Saturday, May 10, 2008

Mile High Pinball


Mile High Pinball menuMile High Pinball is a first party game published by Nokia, developed for the original gen N-Gage by and ported to the new N-Gage platform by the ever-reliable Ideaworks3D. The new version plays pretty much like the original, but has higher resolution graphics. Some of the original's levels have been removed (there are no Snakes or Ashen levels for example), but the new version is much cheaper too (7 euros compared to the 20 or 30 euros that the original cost).

MHP features one of those ideas that's so clever and simple you wonder why no one thought of it before. It's basically a pinball game, but instead of separate tables there's one huge table, and you win the game by getting the ball from the bottom to the top. The table is divided up into 45 levels (plus more hidden levels), with exits at the top and entrances at the bottom. If you fall through a level entrance you appear at the exit of the previous level, so you could in theory fall from the top of the table right to the bottom, though in reality the levels are designed to make such complete falls very unlikely. There are no lives in MHP, the only threat is to fall back down the table and be forced to climb back up again, so the game doesn't end until you've won.

You interact with the ball by using right and left flippers as on any pinball table, and there are also the usual bumpers and holes scattered about the board. Added to that mix are a variety of enemies (including four end-of-level bosses) which you can defeat by hitting them with the ball often enough, and a few dozen types of bonuses that let you do all kinds of things such as turn the ball into a helium balloon. To spice things up even more there are spinners, mysterious boxes which throw the ball out at a random angle, vacuum tubes straight out of Sonic 2, brick walls, crystals and other oddities.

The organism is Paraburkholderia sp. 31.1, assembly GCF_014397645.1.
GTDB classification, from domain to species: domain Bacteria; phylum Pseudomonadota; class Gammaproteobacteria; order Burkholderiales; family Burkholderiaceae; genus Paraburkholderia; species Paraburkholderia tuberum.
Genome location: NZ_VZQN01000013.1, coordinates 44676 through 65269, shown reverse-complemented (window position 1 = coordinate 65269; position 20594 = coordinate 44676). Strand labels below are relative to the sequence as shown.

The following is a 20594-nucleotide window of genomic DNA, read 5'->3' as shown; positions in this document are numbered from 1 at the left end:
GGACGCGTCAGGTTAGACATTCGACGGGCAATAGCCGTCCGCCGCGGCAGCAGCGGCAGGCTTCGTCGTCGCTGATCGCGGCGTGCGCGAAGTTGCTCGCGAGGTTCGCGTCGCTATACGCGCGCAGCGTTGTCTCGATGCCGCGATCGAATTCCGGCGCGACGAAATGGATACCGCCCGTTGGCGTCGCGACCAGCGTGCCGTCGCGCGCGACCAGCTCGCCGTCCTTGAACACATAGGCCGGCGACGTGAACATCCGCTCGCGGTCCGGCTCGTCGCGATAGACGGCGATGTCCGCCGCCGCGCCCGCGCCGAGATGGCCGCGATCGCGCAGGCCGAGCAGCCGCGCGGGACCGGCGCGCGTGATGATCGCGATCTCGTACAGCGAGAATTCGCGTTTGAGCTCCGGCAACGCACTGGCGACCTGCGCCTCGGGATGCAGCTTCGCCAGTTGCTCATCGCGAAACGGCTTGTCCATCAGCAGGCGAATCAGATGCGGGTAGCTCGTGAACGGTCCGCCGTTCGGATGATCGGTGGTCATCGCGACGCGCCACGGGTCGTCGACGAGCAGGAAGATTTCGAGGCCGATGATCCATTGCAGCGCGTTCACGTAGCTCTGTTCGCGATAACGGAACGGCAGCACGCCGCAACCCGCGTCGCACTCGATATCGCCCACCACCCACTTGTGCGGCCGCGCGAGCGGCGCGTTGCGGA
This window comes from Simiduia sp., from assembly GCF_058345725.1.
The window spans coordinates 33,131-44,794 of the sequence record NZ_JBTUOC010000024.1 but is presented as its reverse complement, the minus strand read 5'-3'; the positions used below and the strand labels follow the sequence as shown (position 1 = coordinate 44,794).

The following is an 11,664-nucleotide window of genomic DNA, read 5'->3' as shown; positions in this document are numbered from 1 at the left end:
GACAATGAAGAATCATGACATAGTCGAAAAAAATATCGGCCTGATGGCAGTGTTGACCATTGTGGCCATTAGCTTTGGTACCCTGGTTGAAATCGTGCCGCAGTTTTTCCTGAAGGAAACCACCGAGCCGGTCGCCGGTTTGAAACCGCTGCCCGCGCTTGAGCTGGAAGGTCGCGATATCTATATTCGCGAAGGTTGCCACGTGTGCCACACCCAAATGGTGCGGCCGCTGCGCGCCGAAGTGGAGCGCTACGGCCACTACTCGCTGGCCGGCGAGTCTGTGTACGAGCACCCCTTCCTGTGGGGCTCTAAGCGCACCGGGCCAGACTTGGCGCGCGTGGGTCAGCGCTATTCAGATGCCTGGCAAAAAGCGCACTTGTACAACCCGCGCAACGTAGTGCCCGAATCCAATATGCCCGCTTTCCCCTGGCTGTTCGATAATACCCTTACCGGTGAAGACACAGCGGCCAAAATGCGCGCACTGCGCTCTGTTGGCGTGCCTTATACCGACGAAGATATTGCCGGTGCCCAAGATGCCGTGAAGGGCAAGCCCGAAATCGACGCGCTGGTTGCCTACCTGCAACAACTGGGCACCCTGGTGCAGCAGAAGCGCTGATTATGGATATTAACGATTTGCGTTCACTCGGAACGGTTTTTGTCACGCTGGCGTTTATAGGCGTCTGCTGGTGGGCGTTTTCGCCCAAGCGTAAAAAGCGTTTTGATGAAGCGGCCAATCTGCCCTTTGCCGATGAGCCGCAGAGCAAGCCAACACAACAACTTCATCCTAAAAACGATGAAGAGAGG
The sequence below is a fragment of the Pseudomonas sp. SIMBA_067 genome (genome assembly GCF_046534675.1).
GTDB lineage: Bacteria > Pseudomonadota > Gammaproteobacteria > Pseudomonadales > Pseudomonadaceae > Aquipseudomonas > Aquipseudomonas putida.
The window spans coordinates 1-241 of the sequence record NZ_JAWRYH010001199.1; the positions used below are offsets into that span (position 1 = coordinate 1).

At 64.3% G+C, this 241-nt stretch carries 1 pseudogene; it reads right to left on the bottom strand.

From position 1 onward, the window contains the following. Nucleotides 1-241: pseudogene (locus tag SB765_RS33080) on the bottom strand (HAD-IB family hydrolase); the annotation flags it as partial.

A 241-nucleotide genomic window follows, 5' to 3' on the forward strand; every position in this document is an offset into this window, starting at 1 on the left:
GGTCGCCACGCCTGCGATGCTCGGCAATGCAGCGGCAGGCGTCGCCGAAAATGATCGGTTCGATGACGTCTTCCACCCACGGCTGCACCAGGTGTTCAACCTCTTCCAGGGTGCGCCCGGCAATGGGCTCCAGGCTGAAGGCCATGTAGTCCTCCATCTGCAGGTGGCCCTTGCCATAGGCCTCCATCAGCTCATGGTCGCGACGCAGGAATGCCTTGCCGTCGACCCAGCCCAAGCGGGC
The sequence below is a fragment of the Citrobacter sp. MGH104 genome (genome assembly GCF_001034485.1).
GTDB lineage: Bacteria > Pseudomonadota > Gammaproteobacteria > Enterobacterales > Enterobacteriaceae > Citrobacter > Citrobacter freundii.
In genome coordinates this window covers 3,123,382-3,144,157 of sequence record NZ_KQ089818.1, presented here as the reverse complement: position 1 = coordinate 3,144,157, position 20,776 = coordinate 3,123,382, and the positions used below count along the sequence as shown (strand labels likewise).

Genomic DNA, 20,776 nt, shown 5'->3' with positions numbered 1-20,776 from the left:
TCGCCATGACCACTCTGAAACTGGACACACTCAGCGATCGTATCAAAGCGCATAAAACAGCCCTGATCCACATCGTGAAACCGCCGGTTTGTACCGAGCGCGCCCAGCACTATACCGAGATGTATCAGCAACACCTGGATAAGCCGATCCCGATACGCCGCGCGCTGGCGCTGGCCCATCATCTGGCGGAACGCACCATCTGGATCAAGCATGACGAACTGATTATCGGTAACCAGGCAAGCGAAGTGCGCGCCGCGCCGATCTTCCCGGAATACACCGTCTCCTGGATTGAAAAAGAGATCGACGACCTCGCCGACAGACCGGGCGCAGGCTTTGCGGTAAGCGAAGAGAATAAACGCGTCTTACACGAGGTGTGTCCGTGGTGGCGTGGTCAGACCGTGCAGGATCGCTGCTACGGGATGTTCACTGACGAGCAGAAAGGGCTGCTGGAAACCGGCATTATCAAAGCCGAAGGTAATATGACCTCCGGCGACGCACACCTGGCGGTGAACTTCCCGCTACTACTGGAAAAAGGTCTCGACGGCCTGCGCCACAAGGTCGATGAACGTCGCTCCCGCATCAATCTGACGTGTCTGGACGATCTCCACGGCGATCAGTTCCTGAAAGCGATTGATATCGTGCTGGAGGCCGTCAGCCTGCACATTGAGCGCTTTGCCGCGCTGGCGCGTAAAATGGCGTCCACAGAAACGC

You expect MHP to be an arcade game, but each level has its own "puzzle", a particular method required to get through to the next level. At the beginning these puzzles are very simple, you just have to hit a certain number of bumpers or earn a certain score to unlock the level exit. As you progress though, the puzzles can require real thought, and on some levels you have to perform a certain series of precise actions such as catching the ball with a particular flipper, holding it and then nudging it along the edge of the table to squeeze past a bumper. You frequently find yourself wondering if a particular level is impossible until you work out the solution.

Mile High Pinball first screenAnother interesting feature is the bonus system, which adds a strategic element. You can collect a very large number of bonuses and use these at any time during the game. Some bonuses are so rare, and some levels are so difficult, that you end up having to use them very carefully. While you're concentrating on a fast-moving level, a part of your brain is considering whether you can spare a particularly expensive bonus, or whether a lesser one might do the job. You can collect them from the playing field, but you also occasionally come across a shop where you can buy and sell them. You really do need to pay attention to the bonus system, because parts of the game are virtually impossible without the helping hand that the bonuses give.

There are also ten medallions in special hidden levels which you can get to by touching whirlpool icons scattered throughout the game. These are like the chaos emeralds in Sonic the Hedgehog, you don't need to collect them but it's a challenge.

The game is only playable in vertical/portrait mode, with 1 and 3 operating the flippers and 5 opening the bonus menu (you can redefine these if you want). Normally we would complain about the lack of a horizontal/landscape mode, but Mile High Pinball is a very special case, as it just wouldn't make any sense to have a horizontal version of a pinball game. Because it's a vertical-only game, and because it uses keys instead of the d-pad, MHP is equally playable on practically any N-Gage-compatible model.

Graphics & Sound

Mile High Pinball's graphics are weird and slightly psychedelic, as if some hippy technophile has decided to make a scrapbook of their favourite photos and drawings all blended together.